The lovely vocal performance is courtesy of a friend of mine, called Emma Brown.
Artwork is courtesy of FrightFest, and was again created by the one and only Graham Humphries.


A much happier writing process on this CD, and the whole thing took just about 3 weeks from start to finish.
After the doom and gloom process of Oblivion, I decided to just write, and not stop until it was finished.
Whatever came out, was how the album was going to sound - hence the name.
I had plenty of fun with these tunes, and it was a real breath of fresh air to write some music without any constraints.
I didn't want to make the same mistakes I'd made on Oblivion.


Just the same as ExPERIMENTAL, I had a blast writing this CD.
I used the same writing ethos from last year's CD, and included a few homages to some movie sub-genres.

I also kind-of opened the sound up on this one a little bit more, so there were more feature tracks.
Complex sequencing has always been one of my favorite guilty pleasures, and I think I really let the sequencer genie out of the bottle on this CD, and just enjoyed some good old fashioned cinematic electronica.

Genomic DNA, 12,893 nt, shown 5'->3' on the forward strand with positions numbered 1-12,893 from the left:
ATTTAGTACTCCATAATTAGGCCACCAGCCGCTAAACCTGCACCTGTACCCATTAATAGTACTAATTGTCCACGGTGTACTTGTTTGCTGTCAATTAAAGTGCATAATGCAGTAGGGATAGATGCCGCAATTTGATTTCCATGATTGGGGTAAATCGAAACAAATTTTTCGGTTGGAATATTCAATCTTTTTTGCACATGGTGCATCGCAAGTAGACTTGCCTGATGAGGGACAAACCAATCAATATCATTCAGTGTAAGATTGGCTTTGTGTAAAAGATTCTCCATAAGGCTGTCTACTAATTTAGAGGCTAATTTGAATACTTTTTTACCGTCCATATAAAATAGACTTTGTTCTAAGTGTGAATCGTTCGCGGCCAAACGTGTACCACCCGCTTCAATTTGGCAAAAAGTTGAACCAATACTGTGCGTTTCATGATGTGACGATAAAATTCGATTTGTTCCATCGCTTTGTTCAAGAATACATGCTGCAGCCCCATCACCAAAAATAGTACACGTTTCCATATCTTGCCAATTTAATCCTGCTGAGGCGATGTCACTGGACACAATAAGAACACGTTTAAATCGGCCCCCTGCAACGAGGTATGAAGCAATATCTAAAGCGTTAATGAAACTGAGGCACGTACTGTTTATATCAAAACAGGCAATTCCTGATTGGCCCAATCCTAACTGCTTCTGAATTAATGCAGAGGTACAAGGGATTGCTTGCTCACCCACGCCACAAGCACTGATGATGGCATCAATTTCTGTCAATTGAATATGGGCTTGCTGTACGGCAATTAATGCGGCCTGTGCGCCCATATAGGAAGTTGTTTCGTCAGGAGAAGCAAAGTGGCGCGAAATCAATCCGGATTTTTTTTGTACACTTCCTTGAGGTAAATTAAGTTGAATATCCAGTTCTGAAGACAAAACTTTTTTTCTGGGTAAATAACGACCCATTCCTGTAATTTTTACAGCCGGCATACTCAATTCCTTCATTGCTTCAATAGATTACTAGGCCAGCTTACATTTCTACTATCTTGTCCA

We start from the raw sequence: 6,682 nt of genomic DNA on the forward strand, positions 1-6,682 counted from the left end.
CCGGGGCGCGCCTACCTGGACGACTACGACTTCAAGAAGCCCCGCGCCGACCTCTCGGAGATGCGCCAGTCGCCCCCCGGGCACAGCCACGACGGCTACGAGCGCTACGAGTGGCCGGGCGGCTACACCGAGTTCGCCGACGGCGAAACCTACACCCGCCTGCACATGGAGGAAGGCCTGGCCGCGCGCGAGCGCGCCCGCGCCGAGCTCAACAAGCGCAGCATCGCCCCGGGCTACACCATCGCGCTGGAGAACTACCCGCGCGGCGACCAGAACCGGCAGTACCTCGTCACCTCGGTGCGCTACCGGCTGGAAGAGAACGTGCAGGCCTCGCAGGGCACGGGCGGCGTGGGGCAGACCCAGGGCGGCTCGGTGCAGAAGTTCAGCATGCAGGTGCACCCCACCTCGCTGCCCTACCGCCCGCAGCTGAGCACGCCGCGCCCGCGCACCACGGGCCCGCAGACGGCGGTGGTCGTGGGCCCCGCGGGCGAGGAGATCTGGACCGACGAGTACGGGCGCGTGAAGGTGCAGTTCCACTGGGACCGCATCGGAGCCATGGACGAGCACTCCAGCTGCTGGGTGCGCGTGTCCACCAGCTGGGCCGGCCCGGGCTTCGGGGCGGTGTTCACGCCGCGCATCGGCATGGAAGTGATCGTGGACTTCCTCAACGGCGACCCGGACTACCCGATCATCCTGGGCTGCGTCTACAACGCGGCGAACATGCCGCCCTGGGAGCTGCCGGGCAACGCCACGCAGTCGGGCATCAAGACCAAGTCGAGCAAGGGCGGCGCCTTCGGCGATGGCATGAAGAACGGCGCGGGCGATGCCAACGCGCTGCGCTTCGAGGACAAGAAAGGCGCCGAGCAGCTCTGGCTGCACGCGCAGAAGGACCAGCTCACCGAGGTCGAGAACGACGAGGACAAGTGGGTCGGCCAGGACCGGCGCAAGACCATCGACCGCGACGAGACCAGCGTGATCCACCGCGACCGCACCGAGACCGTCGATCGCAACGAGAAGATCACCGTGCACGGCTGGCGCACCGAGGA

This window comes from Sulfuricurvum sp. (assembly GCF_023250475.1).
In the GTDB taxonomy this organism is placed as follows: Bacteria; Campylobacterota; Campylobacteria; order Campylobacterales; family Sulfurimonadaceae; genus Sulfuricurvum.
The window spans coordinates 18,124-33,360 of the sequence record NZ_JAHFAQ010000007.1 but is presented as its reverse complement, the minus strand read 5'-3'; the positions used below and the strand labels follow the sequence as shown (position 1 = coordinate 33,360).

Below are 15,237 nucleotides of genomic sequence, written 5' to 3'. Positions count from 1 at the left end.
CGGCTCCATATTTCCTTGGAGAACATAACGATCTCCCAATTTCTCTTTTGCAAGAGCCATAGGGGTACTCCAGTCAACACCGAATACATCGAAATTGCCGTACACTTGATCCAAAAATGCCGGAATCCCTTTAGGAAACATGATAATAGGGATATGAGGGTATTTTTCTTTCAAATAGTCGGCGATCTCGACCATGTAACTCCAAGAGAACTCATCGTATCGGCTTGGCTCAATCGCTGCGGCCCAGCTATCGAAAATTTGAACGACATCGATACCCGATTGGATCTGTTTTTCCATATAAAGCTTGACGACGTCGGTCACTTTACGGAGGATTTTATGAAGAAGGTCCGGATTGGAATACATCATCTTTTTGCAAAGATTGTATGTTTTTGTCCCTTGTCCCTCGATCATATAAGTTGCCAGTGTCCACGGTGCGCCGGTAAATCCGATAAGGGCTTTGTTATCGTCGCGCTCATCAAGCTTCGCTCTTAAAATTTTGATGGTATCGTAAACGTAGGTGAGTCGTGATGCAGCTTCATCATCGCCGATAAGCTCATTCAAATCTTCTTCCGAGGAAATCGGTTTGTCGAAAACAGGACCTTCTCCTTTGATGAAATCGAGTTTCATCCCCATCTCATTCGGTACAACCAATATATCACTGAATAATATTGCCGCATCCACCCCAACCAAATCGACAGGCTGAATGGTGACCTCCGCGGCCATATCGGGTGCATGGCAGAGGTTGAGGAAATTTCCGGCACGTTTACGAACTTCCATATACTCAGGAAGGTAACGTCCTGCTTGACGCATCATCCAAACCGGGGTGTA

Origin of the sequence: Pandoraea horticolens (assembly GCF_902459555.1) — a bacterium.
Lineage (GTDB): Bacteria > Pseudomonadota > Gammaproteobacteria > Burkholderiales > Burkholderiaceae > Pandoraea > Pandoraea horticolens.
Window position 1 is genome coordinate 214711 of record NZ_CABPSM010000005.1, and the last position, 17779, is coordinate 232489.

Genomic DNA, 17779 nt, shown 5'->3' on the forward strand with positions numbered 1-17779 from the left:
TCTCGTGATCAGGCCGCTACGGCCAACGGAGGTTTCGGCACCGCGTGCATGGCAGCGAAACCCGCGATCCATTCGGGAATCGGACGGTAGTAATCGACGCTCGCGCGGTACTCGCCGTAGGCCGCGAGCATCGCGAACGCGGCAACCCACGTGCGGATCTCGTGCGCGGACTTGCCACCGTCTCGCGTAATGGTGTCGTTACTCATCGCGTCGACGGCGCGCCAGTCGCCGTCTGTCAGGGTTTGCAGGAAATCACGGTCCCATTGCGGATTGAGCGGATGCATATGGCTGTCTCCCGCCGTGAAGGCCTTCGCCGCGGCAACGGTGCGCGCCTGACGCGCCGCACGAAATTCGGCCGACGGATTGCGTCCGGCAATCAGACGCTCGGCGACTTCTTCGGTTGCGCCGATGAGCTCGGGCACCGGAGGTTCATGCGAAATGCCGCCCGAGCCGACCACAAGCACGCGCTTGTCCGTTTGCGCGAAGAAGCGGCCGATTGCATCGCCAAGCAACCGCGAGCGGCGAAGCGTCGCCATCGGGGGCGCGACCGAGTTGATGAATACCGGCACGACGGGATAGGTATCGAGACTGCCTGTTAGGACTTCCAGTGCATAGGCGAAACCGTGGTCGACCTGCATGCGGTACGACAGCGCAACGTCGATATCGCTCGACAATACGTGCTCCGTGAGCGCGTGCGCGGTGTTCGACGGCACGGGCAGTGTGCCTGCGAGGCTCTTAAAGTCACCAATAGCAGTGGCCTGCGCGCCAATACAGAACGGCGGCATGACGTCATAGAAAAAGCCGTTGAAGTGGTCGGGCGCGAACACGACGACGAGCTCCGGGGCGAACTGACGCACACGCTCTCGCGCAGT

The overall vibe was right back to the first CD, Oscuro - which made me very happy.
I put a little video together for one of the tracks, called 'Wrecks' which hopefully you can see at the bottom of the blog.


Again - I had LOTS more fun with this one, and it has everything but the kitchen sink.
I put in some very late nights here, but enjoyed every second of the writing process.

Lots of musical bugs, devils, ghosts and other fun stuff on here.
Emma Brown re-appears on this CD for another lush vocal performance on Ghosts Of The Sea Lanes, and the ethereal spoken-word vocals are from TV voice-over artist Lucy Thorpe, who was a great sport and a total trooper - delivering my cooky dialogue in fine style.

Monday, 27 August 2012

My Guitar Building Blog!

A couple of years ago, I visited Bailey Guitars in Scotland - and over the course of seven days, I custom-built my very own guitar.